Or I might just wing it again. InSpectres is heaps of fun as is, and I don't want to choke it by over-preparing.

If you liked this post, please check out more RPG Notes


Theme tune? How about Skyhook's 'Horror Movie?'


Now that's a wicked idea! I'll have to get the CD from somewhere...

For our international readers, here's a link:

Hello Rob,

I've played InSpectres enough times to suggest what works for me with that game, both in pick-up games or with a more familiar group. It's a fantastic convention game, and usually gets everyone involved in what's going on.

First of all, I make a point of rolling on the client chart at the table and reading the result out loud for everyone to hear. Or at least make sure that they know the immense amount of prep that goes into the game for the GM by giving some example clients before I roll up the real one. That way they know that I don't have any more idea than they do what's going on, and the point of the game is for them to tell me what's wrong. My clients are usually vague ("Oh, it was a... pulsating... pink light, I think") so the players can run wherever they want with it ("Rolling Academics... a 6, yeah, it's a squid lord all right!").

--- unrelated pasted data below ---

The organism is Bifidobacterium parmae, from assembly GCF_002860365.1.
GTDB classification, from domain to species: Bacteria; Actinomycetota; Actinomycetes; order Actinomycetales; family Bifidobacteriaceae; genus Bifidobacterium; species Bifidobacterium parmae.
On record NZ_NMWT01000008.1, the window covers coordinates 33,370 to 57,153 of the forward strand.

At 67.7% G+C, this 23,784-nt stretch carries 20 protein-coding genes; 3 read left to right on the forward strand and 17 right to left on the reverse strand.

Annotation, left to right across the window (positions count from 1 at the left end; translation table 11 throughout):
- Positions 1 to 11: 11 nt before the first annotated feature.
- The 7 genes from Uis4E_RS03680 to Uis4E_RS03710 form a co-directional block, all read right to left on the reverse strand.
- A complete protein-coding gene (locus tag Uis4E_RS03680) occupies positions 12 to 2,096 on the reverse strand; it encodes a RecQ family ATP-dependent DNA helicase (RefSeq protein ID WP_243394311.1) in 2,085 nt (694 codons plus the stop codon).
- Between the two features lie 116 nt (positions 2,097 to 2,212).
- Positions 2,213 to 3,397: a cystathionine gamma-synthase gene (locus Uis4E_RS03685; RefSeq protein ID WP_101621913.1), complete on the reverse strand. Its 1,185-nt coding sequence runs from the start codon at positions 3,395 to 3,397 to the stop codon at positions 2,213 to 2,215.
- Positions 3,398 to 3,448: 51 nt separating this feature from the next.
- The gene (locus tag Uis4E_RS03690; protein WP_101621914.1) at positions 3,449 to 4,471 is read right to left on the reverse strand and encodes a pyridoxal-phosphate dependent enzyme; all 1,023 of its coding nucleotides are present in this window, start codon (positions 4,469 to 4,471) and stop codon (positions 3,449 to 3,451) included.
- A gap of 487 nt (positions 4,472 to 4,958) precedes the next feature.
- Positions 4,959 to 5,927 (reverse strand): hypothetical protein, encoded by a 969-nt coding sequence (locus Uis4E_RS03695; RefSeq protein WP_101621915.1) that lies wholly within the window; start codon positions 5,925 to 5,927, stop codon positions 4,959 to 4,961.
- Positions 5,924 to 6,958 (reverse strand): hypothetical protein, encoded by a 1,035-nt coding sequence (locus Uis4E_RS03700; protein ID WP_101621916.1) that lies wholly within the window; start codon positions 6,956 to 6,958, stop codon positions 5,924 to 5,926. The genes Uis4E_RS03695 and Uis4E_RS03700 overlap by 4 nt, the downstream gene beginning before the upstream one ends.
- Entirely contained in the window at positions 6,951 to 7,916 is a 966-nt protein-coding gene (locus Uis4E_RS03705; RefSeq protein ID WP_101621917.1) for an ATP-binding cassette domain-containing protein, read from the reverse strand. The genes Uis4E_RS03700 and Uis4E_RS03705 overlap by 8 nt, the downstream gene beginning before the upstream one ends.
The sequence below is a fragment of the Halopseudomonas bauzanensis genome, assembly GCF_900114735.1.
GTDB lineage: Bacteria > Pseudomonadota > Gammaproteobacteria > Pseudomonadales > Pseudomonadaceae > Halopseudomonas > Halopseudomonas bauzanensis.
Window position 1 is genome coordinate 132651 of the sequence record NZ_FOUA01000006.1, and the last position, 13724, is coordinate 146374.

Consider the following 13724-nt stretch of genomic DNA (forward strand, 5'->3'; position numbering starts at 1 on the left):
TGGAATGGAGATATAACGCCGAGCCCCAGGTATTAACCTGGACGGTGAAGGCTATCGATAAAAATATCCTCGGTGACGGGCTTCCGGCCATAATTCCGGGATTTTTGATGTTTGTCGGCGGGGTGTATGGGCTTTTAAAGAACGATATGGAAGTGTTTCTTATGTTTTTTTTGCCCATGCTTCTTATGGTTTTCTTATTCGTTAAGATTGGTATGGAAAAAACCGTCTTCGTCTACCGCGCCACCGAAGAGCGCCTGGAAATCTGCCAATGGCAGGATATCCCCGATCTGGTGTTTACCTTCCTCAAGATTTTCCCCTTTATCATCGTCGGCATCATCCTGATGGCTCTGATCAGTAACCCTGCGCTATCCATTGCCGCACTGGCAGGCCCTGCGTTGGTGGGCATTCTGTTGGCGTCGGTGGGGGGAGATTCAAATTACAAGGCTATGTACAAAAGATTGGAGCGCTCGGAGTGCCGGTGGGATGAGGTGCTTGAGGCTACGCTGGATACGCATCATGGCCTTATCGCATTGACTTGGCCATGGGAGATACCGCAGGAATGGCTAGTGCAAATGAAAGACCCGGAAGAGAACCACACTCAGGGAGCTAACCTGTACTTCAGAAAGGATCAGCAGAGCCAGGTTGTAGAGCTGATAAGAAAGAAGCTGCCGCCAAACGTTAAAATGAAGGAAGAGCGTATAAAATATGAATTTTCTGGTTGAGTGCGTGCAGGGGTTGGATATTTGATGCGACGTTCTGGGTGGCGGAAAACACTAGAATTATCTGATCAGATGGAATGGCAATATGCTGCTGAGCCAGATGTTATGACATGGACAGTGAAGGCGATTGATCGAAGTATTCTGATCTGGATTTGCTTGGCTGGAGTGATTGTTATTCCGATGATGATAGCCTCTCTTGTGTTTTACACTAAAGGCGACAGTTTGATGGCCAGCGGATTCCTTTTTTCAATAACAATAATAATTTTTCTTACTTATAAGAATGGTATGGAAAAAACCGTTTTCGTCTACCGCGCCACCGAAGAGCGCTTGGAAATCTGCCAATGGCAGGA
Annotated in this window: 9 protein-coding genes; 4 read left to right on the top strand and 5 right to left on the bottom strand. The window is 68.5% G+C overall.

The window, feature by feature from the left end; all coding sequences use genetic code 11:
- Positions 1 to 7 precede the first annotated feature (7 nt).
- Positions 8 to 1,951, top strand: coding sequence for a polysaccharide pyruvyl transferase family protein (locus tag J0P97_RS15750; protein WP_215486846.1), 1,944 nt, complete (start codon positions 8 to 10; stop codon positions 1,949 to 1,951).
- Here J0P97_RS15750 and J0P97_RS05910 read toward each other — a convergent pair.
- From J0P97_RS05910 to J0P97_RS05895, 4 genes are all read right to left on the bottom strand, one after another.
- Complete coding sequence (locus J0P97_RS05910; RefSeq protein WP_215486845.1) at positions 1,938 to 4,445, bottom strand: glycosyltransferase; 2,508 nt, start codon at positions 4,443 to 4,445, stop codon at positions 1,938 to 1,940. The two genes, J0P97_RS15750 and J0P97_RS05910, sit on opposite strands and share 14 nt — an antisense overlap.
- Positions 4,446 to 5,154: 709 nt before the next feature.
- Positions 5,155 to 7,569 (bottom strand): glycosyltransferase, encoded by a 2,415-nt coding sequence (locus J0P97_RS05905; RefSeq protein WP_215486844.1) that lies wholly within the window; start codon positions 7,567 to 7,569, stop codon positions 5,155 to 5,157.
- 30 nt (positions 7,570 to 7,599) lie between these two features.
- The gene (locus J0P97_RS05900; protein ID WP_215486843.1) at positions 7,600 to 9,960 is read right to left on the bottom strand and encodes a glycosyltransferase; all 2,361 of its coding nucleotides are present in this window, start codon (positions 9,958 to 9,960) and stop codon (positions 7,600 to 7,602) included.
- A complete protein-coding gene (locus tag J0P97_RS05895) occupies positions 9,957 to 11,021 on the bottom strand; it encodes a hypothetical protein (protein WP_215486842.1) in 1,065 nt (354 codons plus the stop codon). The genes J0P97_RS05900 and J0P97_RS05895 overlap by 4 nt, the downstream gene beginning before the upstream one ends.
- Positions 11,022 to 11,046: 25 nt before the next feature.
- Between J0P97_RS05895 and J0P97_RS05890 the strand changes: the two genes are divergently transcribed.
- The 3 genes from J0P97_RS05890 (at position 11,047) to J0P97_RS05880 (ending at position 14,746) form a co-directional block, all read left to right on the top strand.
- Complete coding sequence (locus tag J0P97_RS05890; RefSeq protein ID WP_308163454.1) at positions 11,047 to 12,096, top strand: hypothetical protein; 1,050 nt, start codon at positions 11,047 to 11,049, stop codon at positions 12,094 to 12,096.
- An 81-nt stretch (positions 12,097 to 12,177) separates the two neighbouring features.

You say "if conflict resolution holds that dice should only be rolled when there's genuine conflict of interest between characters", and that's not how I play InSpectres at all. The only time I have the players roll is when they want to advance the story somehow, either because nothing is going on or because really bad stuff is going on. An example of when nothing's going on is when the characters arrive at the scene and I describe things they see, but don't give any clue how to interpret the clues. Or I describe a perfectly normal scene, and have them roll to find that weird clue they're looking for. Depending on who wins the roll, either I or the player gets to introduce a curve ball that takes the story in some new direction.